In contrast, the summer of 2012 saw unusually low pressure along the Eurasian coastal seas and extending eastward into the Beaufort sea, most prominently over the East Siberian Sea, with unusually high pressure centered over Greenland and the northern North Atlantic. Air temperatures for summer 2012 were above average over most of the Arctic Ocean (1 to 3 degrees Celsius, or 2 to 5 degrees Fahrenheit), most prominently over the Beaufort Sea, where, because of the pressure pattern, winds were anomalously from the south. Melt began two to three weeks earlier than average in the Barents and Kara seas, leading to earlier retreat of sea ice in the region; however, air temperatures remained below average during summer in this region. This points to the impact the continued loss of old, thick ice is having on the ability of the sea ice cover to survive summer melt. Other than the August storm, the pressure pattern in 2012 does not appear to have been as favorable in promoting ice loss as was the case in 2007, and yet a new record low occurred.
Old, thick ice dwindles; young, thin ice prevails
Entering the melt season, a thinner ice cover made the Arctic sea ice cover more vulnerable to weather, such as the storm that tracked through the Arctic in early August. Because the ice was thin and already decaying by the time of the storm, it was quickly broken up and melted by winds and waves.
The end-of-summer sea ice cover was not only the least extensive in the satellite record, but also very likely the lowest volume, based on combined model-observation estimates from the University of Washington, and inferred from ice age. The extent of ice of nearly all age categories declined from last year and remained at record low levels. The only category that increased was 4-year-old ice. This is ice that has aged since the previous record low minimum extent in 2007, when substantial amounts of first-year ice were lost. This 4-year-old ice will now age into the 5+ year category as the ice-growth season begins. However, even with this replenishment this winter will see only approximately 20% of the old (5+ year) ice compared to the 1980s. Because of the record summer ice loss, this winter will see the Arctic Ocean region even more dominated by the thinner first-year ice. As shown in Figure 5, the amount of ice in nearly all age categories has decreased since 2007, particularly the oldest ice.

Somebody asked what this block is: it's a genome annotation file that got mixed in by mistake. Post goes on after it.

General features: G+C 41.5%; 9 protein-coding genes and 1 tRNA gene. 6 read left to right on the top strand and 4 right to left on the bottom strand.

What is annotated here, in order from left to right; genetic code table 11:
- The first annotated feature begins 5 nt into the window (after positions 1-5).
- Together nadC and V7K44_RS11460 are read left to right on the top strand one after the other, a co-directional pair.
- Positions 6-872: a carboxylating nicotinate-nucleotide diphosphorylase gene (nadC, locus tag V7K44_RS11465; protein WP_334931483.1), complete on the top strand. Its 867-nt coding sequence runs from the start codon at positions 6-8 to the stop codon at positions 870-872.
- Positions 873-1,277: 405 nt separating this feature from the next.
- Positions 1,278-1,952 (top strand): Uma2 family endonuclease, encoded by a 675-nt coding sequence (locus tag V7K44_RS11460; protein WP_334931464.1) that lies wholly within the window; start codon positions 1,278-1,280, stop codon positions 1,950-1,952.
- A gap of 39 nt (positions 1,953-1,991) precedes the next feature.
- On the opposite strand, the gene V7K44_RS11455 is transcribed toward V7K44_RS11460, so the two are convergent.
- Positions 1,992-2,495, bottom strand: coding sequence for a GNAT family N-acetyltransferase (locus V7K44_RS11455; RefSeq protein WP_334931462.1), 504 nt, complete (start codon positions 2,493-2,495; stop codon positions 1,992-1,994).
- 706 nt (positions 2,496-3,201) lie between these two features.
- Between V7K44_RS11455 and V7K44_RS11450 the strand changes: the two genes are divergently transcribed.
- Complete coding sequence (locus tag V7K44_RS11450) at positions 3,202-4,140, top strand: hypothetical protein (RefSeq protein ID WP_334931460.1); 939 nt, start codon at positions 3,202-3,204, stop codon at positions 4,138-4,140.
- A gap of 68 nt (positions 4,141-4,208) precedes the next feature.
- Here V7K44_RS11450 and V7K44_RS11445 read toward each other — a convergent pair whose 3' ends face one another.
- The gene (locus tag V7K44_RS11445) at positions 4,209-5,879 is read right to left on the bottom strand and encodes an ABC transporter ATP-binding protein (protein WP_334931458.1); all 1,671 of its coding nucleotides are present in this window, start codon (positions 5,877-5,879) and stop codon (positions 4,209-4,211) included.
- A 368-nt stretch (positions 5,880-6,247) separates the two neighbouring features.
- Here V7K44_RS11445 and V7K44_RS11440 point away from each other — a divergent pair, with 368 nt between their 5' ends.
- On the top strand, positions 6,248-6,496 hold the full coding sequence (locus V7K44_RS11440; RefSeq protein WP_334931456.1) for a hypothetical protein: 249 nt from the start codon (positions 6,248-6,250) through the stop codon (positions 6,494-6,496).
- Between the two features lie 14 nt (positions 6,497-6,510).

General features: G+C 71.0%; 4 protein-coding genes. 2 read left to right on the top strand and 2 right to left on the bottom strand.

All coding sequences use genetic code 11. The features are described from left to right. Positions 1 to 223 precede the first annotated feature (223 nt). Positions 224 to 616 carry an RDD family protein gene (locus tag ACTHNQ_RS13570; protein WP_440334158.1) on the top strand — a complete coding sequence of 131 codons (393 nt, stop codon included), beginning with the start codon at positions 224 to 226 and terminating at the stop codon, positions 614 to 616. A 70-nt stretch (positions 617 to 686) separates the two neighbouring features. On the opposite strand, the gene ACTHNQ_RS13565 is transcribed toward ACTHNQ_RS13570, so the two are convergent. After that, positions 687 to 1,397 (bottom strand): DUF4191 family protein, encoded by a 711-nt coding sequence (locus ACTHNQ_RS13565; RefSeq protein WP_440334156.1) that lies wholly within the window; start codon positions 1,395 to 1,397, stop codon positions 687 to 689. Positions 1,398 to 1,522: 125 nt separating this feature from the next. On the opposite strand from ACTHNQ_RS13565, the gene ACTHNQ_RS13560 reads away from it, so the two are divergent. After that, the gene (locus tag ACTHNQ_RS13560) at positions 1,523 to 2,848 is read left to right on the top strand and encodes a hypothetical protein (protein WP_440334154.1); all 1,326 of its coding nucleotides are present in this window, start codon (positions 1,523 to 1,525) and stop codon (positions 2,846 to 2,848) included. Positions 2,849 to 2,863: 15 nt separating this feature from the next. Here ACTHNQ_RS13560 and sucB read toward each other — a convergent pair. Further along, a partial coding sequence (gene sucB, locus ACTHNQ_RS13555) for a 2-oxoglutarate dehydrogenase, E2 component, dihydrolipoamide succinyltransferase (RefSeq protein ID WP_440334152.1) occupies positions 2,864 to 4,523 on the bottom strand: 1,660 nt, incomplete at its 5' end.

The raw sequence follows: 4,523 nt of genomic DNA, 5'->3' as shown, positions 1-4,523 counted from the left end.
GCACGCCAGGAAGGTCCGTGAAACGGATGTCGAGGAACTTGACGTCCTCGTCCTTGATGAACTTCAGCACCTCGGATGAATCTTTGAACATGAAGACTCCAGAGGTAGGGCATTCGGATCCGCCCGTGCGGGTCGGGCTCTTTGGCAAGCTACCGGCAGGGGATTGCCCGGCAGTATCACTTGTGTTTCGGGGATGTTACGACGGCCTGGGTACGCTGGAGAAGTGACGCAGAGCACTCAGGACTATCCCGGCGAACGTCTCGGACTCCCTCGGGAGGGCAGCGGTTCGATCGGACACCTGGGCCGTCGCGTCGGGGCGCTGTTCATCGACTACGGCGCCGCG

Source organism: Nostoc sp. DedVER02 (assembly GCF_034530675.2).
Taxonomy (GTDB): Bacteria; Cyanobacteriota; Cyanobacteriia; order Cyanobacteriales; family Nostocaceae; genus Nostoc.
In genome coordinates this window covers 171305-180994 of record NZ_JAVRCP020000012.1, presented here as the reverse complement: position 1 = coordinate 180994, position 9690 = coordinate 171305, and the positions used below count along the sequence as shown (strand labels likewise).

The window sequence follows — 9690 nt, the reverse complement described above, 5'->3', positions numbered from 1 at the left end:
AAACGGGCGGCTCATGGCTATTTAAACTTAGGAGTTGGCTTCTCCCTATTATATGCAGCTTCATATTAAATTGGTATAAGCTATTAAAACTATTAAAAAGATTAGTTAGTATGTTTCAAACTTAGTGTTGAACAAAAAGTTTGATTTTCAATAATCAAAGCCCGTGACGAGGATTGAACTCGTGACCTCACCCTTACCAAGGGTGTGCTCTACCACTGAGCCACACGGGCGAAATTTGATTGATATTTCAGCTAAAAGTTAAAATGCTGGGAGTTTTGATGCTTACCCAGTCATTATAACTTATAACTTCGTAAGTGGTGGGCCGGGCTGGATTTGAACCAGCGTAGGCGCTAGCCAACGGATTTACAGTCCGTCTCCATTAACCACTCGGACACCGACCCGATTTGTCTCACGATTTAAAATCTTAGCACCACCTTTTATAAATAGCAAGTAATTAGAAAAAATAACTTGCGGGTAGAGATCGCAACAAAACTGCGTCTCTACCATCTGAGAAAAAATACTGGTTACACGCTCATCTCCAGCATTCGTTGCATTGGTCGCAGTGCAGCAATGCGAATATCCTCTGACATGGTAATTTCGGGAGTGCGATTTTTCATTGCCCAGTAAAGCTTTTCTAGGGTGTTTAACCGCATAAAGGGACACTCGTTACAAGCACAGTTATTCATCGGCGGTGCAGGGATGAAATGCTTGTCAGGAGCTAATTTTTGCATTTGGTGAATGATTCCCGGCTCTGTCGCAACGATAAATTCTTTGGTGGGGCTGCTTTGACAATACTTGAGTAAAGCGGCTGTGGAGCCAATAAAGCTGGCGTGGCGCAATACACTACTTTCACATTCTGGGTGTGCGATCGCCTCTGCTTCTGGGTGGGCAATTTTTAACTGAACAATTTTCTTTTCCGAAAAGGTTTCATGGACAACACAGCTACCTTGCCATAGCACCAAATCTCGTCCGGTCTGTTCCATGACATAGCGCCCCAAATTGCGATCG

For more information and visualizations of thinning sea ice, see the NOAA Climate Watch article, “Arctic Sea Ice Getting Thinner, Younger.”
A view towards the south
As the Arctic was experiencing a record low minimum extent, the Antarctic was reaching record high levels in the satellite record, culminating in a winter maximum extent of 19.44 million square kilometers (7.51 million square miles) on September 26. The September 2012 monthly average was also a record high, at 19.39 million square kilometers (7.49 million square miles) slightly higher than the previous record in 2006.
The September extent trend for 1979 to 2012 is just above the statistical significance level (0.9% per decade, plus or minus 0.6%). The new Antarctic sea ice September value is slightly greater than typical year-to-year variations, and is roughly equal to a 25 mile (40 kilometer) northward shift in the location of the ice edge relative to the 1979 to 2000 average. The trend for ice extent growth during Antarctic winters is about 16,000 square kilometers per year (6,200 square miles) or roughly an area the size of Connecticut. In comparison, the decline in Arctic summer sea ice extent is an area about the size of Indiana (91,600 square kilometers per year, or about 35,400 square miles).